RE "DEPORTATIONS defy justice: new act refuses seniors the right of appeal"
(Sun., May 05, 2003; Toronto Sun):
On many issues, Peter Worthington and the Canadian Jewish Congress see eye-to-eye.
However, when it comes to Nazi war crimes and individuals within the Nazi regime who were involved in the Nazi machinery of death we very much part company.
Worthington again defends Helmut Oberlander and Wasyl Odynsky as "aging Ukrainians who have committed no crime." As a reminder, Helmut Oberlander was a translator for a mobile killing unit run by the Nazis known as einzatsgruppen unit 4D. After the war, association with a Nazi murder squad would have kept Oberlander out of Canada, so the court found he must have lied when he was asked what he did during the war. The Oberlander case has had a number of judicial reviews and has been before the courts for over five years. Justice has clearly been done.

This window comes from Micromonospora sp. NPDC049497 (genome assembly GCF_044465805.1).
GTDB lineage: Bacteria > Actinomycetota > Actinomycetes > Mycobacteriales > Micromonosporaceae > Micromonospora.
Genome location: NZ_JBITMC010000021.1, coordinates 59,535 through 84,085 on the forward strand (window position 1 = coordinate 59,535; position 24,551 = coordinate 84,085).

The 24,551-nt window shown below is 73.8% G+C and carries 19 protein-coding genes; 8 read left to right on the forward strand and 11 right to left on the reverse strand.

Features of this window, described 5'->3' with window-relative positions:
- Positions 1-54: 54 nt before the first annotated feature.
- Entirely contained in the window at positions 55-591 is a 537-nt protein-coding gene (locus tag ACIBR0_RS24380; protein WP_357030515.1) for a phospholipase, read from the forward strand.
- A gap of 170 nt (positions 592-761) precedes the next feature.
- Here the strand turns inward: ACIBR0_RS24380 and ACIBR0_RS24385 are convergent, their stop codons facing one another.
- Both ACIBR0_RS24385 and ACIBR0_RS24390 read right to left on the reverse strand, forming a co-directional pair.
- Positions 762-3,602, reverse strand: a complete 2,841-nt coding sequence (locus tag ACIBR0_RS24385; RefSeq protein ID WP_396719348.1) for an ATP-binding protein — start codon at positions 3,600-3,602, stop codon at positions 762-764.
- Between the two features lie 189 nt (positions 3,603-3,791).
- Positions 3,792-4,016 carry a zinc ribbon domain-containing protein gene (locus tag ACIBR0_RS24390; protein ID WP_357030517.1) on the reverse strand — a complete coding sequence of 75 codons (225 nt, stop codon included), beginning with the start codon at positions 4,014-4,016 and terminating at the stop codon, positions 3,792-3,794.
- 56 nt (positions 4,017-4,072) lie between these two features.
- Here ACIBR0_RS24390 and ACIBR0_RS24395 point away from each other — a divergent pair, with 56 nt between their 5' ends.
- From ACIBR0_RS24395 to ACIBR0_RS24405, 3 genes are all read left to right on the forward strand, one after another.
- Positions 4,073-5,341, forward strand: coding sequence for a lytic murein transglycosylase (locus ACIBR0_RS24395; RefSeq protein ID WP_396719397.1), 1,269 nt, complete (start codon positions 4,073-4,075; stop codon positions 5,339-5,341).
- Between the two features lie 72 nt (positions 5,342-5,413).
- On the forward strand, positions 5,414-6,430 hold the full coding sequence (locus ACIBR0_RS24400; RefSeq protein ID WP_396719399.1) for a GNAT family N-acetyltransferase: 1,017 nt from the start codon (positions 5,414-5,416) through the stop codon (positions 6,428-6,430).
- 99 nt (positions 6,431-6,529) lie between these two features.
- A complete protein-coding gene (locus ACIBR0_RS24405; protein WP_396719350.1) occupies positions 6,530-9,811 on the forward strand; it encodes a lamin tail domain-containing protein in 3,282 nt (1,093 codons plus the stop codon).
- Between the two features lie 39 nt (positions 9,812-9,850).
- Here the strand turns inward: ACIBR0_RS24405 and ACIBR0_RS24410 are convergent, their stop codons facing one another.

Wasyl Odynsky was a guard at the Trawniki and Poniatowa labour camps in 1943 and 1944. In the space of two days in November 1943, 25,000 men, women and children from Poniatowa were slaughtered by German police units, S.S. men and members of the einzatsgruppen as part of the planned genocide of Polish Jewry. While Odynsky was found not to have participated in wrongdoing, as a labour camp guard, he was responsible for maintaining the captivity of those victims who met their deaths.
It has always been the position of the CJC that people like Odynsky and Oberlander were indispensable cogs in the Nazi machinery of mass murder.
I will leave it up to your readers to decide their moral culpability. The courts have already spoken.
Bernie Farber, Executive Director, CJCONT
(And courts can be wrong, which is why Peter favours the right of appeal)